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What's Between the Lines of Lofty Land Prices?

What's Between the Lines of Lofty Land Prices?

New plateau reached but ag economist points out some risks.

Huge gains in Nebraska land values—up 22% in the past year—generate not only plenty of coffee shop talk but also questions about what the numbers mean and how sustainable they are.

Prices that pop out like a covey of quail are the $6,175 per-acre average for center-pivot irrigated land in the East District of Nebraska, the first time a land class moved into the $6,000 range, and the record all-land statewide average of $1,833 per acre, as of the Feb. 1 preliminary UNL farm real estate survey.

"We have reached a plateau that appears to be steady for now, although there could be some air escaping the land value balloon," says Bruce Johnson, UNL ag economist. "But I don't see the balloon bursting, considering commodity prices, ag exports, ethanol, farm income levels and ag's financial strength. If we play our cards right, the growing world is there as a market our ag products. (Nebraska ranks fourth among the states in ag exports.)

Factors that could draw some air from the balloon (reduce land values) are the possible end to the ethanol blenders' credit, higher interest rates and the end of the cheap dollar. But, he adds, there also can be future shocks in the world market, such as the recent droughts in China or Russia, that trigger even higher grain exports.

The new world Johnson describes affects landownership and younger producers.

"We've moved beyond the notion that you have to own land to farm," he says, citing increasing land prices and the fact Nebraska still has what he calls a parcelized land ownership market rather than huge farms under single ownership. Larger farm operations today typically are renting land from several landowners.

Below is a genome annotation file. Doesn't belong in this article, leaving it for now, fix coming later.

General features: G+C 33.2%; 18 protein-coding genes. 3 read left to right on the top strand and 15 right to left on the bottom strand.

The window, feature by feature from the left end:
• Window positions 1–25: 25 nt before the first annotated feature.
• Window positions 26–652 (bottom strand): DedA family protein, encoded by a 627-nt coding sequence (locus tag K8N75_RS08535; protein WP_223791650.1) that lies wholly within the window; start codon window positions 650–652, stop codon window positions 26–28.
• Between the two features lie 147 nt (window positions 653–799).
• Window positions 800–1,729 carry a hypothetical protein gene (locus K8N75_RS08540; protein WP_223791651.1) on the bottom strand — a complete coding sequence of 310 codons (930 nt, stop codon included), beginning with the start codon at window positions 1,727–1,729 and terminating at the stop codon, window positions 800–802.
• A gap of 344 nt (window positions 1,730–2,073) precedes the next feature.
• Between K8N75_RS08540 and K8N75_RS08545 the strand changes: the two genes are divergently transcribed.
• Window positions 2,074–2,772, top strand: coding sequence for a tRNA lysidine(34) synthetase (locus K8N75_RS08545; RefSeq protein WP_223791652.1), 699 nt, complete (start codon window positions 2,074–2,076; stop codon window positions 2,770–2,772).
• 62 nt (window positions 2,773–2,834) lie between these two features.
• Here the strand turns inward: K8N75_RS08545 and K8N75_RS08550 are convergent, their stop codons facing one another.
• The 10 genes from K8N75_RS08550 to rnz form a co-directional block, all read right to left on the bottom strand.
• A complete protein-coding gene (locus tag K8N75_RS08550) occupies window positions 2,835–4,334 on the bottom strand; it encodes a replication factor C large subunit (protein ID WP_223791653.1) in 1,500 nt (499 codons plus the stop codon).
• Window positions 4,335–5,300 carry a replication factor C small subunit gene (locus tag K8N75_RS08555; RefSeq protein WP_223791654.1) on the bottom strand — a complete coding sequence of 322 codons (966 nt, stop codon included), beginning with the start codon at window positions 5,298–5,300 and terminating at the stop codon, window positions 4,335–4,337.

For the beginning farmer, land rental is the first step to building a solid reputation as a good farmer. "Then, in due time, purchasing a portion of the farm's land base could be possible," Johnson says.

While the supply of land on the market  has diminished, in contrast to the strong demand for it, the perception is that in the coming years many estates will come on the market as producers age and move to retirement. But Johnson says that may not be the case, at least for the short-term, considering ag's strong income and financial situation.

"Older, active farmers are typically becoming transition farmers and not necessarily retiring," he says. "They are actively managing the farm alongside a long-term renter or son or nephew, while not heavily involved in the day-to-day labor. They realize that there likely isn't a better place to reinvest their money if the farm was sold. The same goes for non-farming siblings who may own the land. Wealth in agricultural land looks solid, so they figure to hold onto it for a while."

"It's not a nostalgia think for heirs; it's an economic decision with few other investment alternatives that currently look as attractive."

The 2007 Census of Agriculture data indicate that 44% of the total ag land in Nebraska is rented, according to Johnson, but that figure is more than 50% in the major cash grain areas.

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